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Blank media tax

A blank media tax (or blank media levy) is a government-mandated scheme in which a special tax (additional to any general sales tax) is levied on recordable media[?]. Such taxes are levied in various counties and the income is typically allocated to the developers of "content".

Such a tax may be linked to a corresponding relaxation of copyright law, by permitting the recording of copyrighted works on media for which the tax has been paid. It may operate in principle as a system of collectivisation[?], partially replacing a property approach of sale of individual units.

A difficulty that immediately arises is the practical impossibility of devising a mechanism for distributing the proceeds to copyright holders that is considered "fair" by all copyright holders. Implemented systems are typically restricted to music and may distribute the proceeds proportionally to a measurement of sales of CDs in music shops or amount of air-play on radio or the like. This will ignore other distribution channels such as the Internet. Fairer methods would arguably involve extensive sampling of purchasers to determine actual recording behaviour, or alternatively paying all musicians at a simple flat-rate (the preferred method will depend on ones political views).

An implementation question that arises is whether the tax applies to any type of copyrighted work or is restricted to a limited field such as music. If it is restricted then the issue arises of how to collect the tax on media which can also be used for other purposes. The options include:

  • Collecting the tax on all media, regardless of the end use, and ignoring the injustice to purchasers with non-covered uses
  • Allowing taxed and untaxed media to be sold, but with only the taxed media providing the copyright-relaxation benefits.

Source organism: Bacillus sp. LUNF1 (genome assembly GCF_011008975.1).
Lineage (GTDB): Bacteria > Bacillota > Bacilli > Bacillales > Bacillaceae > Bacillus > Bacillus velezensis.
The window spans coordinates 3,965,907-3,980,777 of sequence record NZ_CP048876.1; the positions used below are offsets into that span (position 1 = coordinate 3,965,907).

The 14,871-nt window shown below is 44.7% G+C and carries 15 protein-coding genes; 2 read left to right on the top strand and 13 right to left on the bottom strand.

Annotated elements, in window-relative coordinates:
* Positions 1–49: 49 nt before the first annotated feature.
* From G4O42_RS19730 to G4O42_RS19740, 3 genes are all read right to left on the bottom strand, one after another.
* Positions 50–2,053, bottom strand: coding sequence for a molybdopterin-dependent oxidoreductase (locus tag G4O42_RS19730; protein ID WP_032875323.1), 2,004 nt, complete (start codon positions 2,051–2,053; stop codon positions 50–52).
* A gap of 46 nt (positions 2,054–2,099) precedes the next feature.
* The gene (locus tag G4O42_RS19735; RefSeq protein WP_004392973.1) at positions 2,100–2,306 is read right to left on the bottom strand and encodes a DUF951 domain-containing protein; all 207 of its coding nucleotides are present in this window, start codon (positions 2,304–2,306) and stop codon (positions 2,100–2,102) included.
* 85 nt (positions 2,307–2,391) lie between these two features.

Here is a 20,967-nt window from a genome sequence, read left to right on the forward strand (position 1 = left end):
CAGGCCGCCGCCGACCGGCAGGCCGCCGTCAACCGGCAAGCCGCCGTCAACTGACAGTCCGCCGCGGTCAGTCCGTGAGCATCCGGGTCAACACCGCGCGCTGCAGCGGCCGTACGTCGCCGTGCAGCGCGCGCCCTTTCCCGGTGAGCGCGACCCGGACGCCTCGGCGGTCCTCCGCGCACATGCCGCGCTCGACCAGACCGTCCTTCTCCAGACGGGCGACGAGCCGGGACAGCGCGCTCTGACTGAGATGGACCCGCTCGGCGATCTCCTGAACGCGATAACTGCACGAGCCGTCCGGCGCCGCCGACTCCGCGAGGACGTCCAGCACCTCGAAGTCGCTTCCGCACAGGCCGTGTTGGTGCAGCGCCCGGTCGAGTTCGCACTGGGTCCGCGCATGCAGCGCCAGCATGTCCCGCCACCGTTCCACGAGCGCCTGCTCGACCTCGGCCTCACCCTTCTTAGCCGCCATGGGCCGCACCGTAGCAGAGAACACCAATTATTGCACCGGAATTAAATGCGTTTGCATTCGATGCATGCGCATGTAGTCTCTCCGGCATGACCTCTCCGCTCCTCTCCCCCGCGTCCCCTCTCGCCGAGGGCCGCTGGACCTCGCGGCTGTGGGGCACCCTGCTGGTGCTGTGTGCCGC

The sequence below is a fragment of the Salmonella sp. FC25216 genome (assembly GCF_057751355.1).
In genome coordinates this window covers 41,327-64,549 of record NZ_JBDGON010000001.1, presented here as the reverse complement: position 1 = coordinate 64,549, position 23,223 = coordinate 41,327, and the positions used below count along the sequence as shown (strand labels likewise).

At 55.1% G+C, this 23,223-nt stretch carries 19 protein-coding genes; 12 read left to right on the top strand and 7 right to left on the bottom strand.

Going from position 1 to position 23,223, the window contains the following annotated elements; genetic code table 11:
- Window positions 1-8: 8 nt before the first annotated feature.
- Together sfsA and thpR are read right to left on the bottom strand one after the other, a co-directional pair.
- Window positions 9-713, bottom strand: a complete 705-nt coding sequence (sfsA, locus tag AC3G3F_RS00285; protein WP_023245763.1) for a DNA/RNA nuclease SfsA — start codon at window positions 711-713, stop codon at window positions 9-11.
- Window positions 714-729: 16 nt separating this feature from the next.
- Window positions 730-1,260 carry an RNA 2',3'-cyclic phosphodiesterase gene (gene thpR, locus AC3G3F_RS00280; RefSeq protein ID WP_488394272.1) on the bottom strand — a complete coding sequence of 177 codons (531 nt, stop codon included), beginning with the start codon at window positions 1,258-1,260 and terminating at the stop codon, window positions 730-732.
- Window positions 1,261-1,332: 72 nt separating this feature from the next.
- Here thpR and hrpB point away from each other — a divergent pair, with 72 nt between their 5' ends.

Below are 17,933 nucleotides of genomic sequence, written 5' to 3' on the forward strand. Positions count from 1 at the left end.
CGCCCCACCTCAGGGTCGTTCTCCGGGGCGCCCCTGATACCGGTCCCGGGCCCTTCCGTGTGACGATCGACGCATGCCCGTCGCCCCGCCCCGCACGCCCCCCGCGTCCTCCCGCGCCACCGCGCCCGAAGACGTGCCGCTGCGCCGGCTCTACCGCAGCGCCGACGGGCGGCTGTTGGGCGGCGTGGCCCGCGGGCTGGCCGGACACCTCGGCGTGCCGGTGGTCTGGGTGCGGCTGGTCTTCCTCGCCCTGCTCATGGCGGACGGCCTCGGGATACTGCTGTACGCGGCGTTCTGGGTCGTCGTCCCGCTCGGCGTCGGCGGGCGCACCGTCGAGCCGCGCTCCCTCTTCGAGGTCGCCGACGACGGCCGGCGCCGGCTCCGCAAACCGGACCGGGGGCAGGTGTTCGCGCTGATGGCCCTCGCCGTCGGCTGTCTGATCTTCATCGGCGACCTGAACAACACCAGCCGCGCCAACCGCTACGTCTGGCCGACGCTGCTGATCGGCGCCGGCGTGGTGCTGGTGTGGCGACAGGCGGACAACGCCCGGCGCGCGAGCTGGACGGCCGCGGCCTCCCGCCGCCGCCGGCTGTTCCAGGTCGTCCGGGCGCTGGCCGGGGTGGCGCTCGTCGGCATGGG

• Collecting the tax on all media but allowing purchasers to claim a refund for media applied to non-covered uses.

Examples of countries operating such schemes:


A scheme was introduced in Canada in 1999 or 2000, following a modication of the Canadian copyright act[?]. The power to set rates and distribute the returns is vested in the Copyright Board Canada[?]. The Copyright Board has handed the task of distributing the funds to the Canadian Private Copying Collective[?], which is a private organisation. The Copyright Board has retained the task of setting the rate of the tax.

In Canada:

  • The levy applies to "blank audio recording media", such as CD-Rs.
  • The levy is paid by importers and manufacturers of such media sold within Canada.
  • The levy is collected regardless of the end use of the media.
  • Only copyright holders of sound recordings of musical works are entitled to a share of the proceeds.
  • The Canadian Private Copying Collective has devised a scheme by which the proceeds are to be allocated to registered music copyright holders.
  • Copying of sound recordings of musical works is legalised, but only for "personal use".

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